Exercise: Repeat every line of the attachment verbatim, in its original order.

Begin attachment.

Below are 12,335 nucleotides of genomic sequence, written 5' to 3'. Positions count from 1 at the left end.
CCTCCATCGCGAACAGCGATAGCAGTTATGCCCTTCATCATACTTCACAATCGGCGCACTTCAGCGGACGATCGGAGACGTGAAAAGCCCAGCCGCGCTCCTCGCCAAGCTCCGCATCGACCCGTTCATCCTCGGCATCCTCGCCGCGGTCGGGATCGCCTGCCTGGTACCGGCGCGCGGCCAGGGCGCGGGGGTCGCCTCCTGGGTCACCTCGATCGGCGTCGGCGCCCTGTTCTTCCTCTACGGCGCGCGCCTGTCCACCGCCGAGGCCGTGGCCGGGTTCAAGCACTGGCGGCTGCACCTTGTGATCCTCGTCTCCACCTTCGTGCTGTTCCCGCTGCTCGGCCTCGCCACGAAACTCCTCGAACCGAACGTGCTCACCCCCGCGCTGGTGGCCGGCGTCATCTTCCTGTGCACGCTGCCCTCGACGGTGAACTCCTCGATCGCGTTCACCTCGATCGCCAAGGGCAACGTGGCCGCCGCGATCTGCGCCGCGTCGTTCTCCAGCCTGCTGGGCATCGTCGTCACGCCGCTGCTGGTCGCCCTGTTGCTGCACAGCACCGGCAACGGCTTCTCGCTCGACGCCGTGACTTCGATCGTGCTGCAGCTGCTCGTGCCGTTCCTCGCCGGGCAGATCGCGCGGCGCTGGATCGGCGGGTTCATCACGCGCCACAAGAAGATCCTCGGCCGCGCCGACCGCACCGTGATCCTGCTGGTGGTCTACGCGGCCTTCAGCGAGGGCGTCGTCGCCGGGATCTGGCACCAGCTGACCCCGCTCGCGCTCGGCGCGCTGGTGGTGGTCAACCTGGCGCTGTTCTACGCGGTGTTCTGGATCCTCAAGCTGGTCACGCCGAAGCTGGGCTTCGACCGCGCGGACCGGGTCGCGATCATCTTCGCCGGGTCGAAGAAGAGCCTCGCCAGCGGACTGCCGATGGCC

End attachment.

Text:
Below are 12,335 nucleotides of genomic sequence, written 5' to 3'. Positions count from 1 at the left end.
CCTCCATCGCGAACAGCGATAGCAGTTATGCCCTTCATCATACTTCACAATCGGCGCACTTCAGCGGACGATCGGAGACGTGAAAAGCCCAGCCGCGCTCCTCGCCAAGCTCCGCATCGACCCGTTCATCCTCGGCATCCTCGCCGCGGTCGGGATCGCCTGCCTGGTACCGGCGCGCGGCCAGGGCGCGGGGGTCGCCTCCTGGGTCACCTCGATCGGCGTCGGCGCCCTGTTCTTCCTCTACGGCGCGCGCCTGTCCACCGCCGAGGCCGTGGCCGGGTTCAAGCACTGGCGGCTGCACCTTGTGATCCTCGTCTCCACCTTCGTGCTGTTCCCGCTGCTCGGCCTCGCCACGAAACTCCTCGAACCGAACGTGCTCACCCCCGCGCTGGTGGCCGGCGTCATCTTCCTGTGCACGCTGCCCTCGACGGTGAACTCCTCGATCGCGTTCACCTCGATCGCCAAGGGCAACGTGGCCGCCGCGATCTGCGCCGCGTCGTTCTCCAGCCTGCTGGGCATCGTCGTCACGCCGCTGCTGGTCGCCCTGTTGCTGCACAGCACCGGCAACGGCTTCTCGCTCGACGCCGTGACTTCGATCGTGCTGCAGCTGCTCGTGCCGTTCCTCGCCGGGCAGATCGCGCGGCGCTGGATCGGCGGGTTCATCACGCGCCACAAGAAGATCCTCGGCCGCGCCGACCGCACCGTGATCCTGCTGGTGGTCTACGCGGCCTTCAGCGAGGGCGTCGTCGCCGGGATCTGGCACCAGCTGACCCCGCTCGCGCTCGGCGCGCTGGTGGTGGTCAACCTGGCGCTGTTCTACGCGGTGTTCTGGATCCTCAAGCTGGTCACGCCGAAGCTGGGCTTCGACCGCGCGGACCGGGTCGCGATCATCTTCGCCGGGTCGAAGAAGAGCCTCGCCAGCGGACTGCCGATGGCC